Over and over again in Celtic myths and legends the number three re-occurs; patterns or sets of three, triskeles, three dots marking the corners of triangles, three-faced deities **, three-headed gods and the triple aspect of the goddess Brigit. Over and over the sacredness of the number is reinforced. It is even possible that the number was reproduced in ritual and sacrifice (eg: the Lindow Man who was hung, had his throat slit and was pushed into a bog therefore sucuumbing to a threefold death). Indeed the number 3 permeated Celtic thought (as it did and does with other cultures). The triad was even used as a learning device. Still to this day the idea of a lucky shamrock bringing luck (the origins of this are Christianised, most likely the corruption of older traditions - remembering that St Patrick is supposed to have used the shamrock to explain the holy trinity***). No doubt the similarity or appropriation of cult symbolism would not have gone unnoticed by someone as astute an evangelist as Patrick. 

Perhaps the evident respect and reverence for the triad is as simple as forward, middle and back, or left, centre, right, past, now, future. And maybe the use of triads in Celtic stories helped reinforce concepts, adding weight and measure to heroes and their deeds. Images of deities were tripled to help intensify their power, and obviously the triskele’s visual, aesthetic power  worked at a deeper, psychological level too. Certainly the symbol reflects this preponderance with triads, which are not confined to a single explanation.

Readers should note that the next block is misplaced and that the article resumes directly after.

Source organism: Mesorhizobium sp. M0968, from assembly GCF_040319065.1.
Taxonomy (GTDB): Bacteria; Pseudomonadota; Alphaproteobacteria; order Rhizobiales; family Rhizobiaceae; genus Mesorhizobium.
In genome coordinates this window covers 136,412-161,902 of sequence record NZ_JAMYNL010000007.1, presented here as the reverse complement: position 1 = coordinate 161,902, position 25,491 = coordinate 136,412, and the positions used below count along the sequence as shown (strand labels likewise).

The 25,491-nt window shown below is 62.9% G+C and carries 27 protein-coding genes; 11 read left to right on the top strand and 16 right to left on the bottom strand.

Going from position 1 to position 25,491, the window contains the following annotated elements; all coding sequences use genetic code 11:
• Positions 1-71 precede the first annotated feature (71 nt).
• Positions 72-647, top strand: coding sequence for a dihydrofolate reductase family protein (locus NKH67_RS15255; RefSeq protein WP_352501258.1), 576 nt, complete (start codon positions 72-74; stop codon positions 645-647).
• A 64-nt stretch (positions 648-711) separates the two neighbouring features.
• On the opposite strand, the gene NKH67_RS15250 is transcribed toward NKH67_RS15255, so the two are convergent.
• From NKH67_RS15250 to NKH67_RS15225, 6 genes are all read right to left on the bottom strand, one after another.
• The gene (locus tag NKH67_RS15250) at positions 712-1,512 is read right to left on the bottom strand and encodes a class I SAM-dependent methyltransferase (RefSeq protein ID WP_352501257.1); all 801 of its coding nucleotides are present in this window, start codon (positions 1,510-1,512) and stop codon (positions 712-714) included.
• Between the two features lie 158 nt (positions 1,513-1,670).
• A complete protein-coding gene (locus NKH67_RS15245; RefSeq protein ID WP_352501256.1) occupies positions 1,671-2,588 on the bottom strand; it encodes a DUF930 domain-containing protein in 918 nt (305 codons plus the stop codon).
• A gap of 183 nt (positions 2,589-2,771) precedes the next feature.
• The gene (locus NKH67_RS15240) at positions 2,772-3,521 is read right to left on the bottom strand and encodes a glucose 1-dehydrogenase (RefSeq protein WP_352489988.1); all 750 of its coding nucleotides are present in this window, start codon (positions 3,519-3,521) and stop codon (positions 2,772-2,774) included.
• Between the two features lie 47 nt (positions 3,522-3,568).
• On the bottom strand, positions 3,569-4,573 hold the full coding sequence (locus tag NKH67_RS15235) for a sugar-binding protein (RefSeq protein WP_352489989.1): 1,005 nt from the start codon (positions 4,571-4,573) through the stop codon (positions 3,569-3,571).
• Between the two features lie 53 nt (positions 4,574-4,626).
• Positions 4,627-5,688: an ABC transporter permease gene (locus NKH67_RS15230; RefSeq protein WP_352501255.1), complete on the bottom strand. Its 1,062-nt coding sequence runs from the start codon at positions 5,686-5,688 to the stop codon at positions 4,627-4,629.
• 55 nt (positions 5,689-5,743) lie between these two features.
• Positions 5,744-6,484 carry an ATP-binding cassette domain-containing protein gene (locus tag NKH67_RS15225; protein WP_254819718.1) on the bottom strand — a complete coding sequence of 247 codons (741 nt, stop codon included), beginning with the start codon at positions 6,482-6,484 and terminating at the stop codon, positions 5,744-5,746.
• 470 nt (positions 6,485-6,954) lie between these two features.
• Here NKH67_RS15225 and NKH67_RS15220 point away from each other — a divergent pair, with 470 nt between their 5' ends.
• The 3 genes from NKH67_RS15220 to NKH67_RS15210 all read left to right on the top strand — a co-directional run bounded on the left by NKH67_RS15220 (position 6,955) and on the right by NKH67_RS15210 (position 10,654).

Of course there are the triple goddesses that are attested both in Celtic literary sources as well as archaeologically. Triadic goddesses (Matres or Matronae) appear as refinements or reflections of deities, reaching far back into the depths of time. These Matronae were widely worshipped across ancient Europe (at least 1100 shrines still exist) - the goddesses appear under various guises, names, shades and imagery indicating a complex of goddess worship spread across old Europe. Try this link  for extra information about the Matronae in the meantime: polytheist.com